In light of the question on vaccines and the subsequent citations, I wanted to recommend a report, written by Seth Shulman, back in 2002. It’s called “Trouble on the Endless Frontier: Science, Invention and the Erosion of the
Technological Commons.” It later evolved into this book “Owning the Future” (see https://www.amazon.com/Owning-Future-Staking-Knowledge-Frontier/dp/03958...). Anyway, in the introduction, Shulman makes a powerful point about the changing ecosystem of ideas,
ownership, and patents. This is likely old news to many in the policy innovation community, but it was quite illuminating to me when I started paying attention to these topics in the early 2000s. The relevant quote is below.
“For a number of reasons, the landscape of scientific research has changed significantly over the past few decades as industrialized nations shift toward a knowledge-based economy. From U.S. Supreme Court rulings to international trade negotiations, the United
States has led the rest of the world in moving swiftly to institutionalize the notion of knowledge as a commodity. Many of the key decisions that furthered this institutionalization have come about with little public debate and with remarkably little foresight
about their potential long-term consequences.
An oft-cited example from a previous, revered generation of scientists illustrates the virtual sea change that has occurred in our notions about ownership and proprietary claims in high-tech research. In 1954, when Jonas Salk developed a polio vaccine, he never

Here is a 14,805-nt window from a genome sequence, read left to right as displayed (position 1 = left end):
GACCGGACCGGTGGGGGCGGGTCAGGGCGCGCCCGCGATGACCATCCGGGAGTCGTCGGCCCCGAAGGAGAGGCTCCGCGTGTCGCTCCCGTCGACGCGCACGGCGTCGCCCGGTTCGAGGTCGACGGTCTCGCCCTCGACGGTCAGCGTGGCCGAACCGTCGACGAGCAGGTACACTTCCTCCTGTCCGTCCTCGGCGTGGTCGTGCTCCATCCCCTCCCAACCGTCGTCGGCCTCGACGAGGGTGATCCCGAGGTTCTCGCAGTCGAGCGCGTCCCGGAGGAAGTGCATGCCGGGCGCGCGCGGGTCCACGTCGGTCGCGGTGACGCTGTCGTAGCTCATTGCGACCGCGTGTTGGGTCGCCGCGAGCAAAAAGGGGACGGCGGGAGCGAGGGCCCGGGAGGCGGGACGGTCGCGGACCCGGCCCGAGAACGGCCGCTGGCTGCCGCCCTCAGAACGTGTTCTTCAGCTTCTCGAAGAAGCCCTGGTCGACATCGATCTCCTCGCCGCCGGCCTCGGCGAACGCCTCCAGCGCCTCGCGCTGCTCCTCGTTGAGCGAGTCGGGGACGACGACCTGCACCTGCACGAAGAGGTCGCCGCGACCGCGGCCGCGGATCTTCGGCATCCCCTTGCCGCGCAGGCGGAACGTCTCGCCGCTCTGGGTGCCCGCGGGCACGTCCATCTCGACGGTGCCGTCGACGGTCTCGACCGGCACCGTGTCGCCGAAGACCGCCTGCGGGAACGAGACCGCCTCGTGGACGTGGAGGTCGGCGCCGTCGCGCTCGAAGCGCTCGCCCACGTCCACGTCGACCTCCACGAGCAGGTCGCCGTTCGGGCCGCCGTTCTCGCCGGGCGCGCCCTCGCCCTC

for a moment considered the idea of pursuing individual ownership rights to the discovery. Nor did Salk imagine the idea of licensing the vaccine in an effort to personally control the direction of future research in the field. In fact, Salk’s funder, the
March of Dimes, prohibited patenting or the receipt of royalties on the results of its research projects.
When Edward R. Murrow, the renowned television commentator of the day, asked, “Who will control the new pharmaceutical?” Salk replied that, naturally, the discovery belonged to the public. “There is no
patent,” he said. “Could you patent the sun?” This story bears repeating for the contrast it offers to the contemporary research environment. In the 1990s, for example, a biochemist named Donald Young and his team at the University of Rochester conducted
pioneering work to help understand the Cox-2 enzyme. Unlike Salk, however, this team sought—and, in April 2000 won—a patent on their research. The result: a bitter, ongoing, multi-million dollar lawsuit involving Young, the University of Rochester, and two
pharmaceutical companies that have brought to market a new class of painkillers—the Cox-2 inhibitors—that block the action of this enzyme. Officials at the University of Rochester contend that Young’s seminal research should entitle them to billions of dollars
in royalties on any drugs relating to the Cox-2 enzyme that result during the patent’s 17-year term. When Gerald P. Dodson, a lawyer representing the University of Rochester, was interviewed by the press, he said the university was thrilled with the situation.
“Imagine waking up in the morning and having a patent on aspirin,” Dodson said. “Well, these people at Rochester woke up this morning and have a patent on a substitute for aspirin that is even better" (Shulman, 2002, pp. 5-6).
Stephen M. Fiore, Ph.D.
Director, Cognitive Sciences Laboratory, Institute for Simulation & Training (http://csl.ist.ucf.edu/)
University of Central Florida